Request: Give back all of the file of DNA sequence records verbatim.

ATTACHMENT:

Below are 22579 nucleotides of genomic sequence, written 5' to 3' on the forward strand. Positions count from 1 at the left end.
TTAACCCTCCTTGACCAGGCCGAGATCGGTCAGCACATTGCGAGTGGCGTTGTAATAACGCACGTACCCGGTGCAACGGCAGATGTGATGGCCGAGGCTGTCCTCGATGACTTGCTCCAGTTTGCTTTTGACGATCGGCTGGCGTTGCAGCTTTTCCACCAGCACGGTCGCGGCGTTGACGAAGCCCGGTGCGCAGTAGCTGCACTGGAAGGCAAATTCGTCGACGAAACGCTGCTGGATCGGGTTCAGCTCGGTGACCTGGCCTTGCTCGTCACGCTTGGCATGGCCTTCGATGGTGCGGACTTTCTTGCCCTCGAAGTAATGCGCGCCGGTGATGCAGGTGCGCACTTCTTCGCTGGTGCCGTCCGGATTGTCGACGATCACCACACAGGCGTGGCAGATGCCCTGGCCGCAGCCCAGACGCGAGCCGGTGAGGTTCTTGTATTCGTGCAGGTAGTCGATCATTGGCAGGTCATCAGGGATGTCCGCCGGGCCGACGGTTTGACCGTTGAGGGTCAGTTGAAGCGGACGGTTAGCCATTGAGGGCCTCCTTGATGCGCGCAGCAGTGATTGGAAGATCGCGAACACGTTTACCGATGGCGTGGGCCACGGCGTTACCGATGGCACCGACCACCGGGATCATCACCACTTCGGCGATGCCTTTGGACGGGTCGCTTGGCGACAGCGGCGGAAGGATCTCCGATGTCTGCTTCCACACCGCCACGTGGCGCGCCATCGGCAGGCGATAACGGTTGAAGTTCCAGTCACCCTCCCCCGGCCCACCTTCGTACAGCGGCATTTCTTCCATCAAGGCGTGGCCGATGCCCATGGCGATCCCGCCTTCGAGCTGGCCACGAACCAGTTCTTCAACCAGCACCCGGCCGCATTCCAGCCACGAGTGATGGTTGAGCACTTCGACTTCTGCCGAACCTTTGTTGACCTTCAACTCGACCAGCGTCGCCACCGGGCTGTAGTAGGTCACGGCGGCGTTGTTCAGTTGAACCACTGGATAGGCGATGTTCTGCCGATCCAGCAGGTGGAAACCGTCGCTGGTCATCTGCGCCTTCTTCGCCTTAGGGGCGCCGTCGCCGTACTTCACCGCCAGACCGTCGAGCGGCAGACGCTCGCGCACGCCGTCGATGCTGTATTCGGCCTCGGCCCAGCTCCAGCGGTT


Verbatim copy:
Below are 22579 nucleotides of genomic sequence, written 5' to 3' on the forward strand. Positions count from 1 at the left end.
TTAACCCTCCTTGACCAGGCCGAGATCGGTCAGCACATTGCGAGTGGCGTTGTAATAACGCACGTACCCGGTGCAACGGCAGATGTGATGGCCGAGGCTGTCCTCGATGACTTGCTCCAGTTTGCTTTTGACGATCGGCTGGCGTTGCAGCTTTTCCACCAGCACGGTCGCGGCGTTGACGAAGCCCGGTGCGCAGTAGCTGCACTGGAAGGCAAATTCGTCGACGAAACGCTGCTGGATCGGGTTCAGCTCGGTGACCTGGCCTTGCTCGTCACGCTTGGCATGGCCTTCGATGGTGCGGACTTTCTTGCCCTCGAAGTAATGCGCGCCGGTGATGCAGGTGCGCACTTCTTCGCTGGTGCCGTCCGGATTGTCGACGATCACCACACAGGCGTGGCAGATGCCCTGGCCGCAGCCCAGACGCGAGCCGGTGAGGTTCTTGTATTCGTGCAGGTAGTCGATCATTGGCAGGTCATCAGGGATGTCCGCCGGGCCGACGGTTTGACCGTTGAGGGTCAGTTGAAGCGGACGGTTAGCCATTGAGGGCCTCCTTGATGCGCGCAGCAGTGATTGGAAGATCGCGAACACGTTTACCGATGGCGTGGGCCACGGCGTTACCGATGGCACCGACCACCGGGATCATCACCACTTCGGCGATGCCTTTGGACGGGTCGCTTGGCGACAGCGGCGGAAGGATCTCCGATGTCTGCTTCCACACCGCCACGTGGCGCGCCATCGGCAGGCGATAACGGTTGAAGTTCCAGTCACCCTCCCCCGGCCCACCTTCGTACAGCGGCATTTCTTCCATCAAGGCGTGGCCGATGCCCATGGCGATCCCGCCTTCGAGCTGGCCACGAACCAGTTCTTCAACCAGCACCCGGCCGCATTCCAGCCACGAGTGATGGTTGAGCACTTCGACTTCTGCCGAACCTTTGTTGACCTTCAACTCGACCAGCGTCGCCACCGGGCTGTAGTAGGTCACGGCGGCGTTGTTCAGTTGAACCACTGGATAGGCGATGTTCTGCCGATCCAGCAGGTGGAAACCGTCGCTGGTCATCTGCGCCTTCTTCGCCTTAGGGGCGCCGTCGCCGTACTTCACCGCCAGACCGTCGAGCGGCAGACGCTCGCGCACGCCGTCGATGCTGTATTCGGCCTCGGCCCAGCTCCAGCGGTT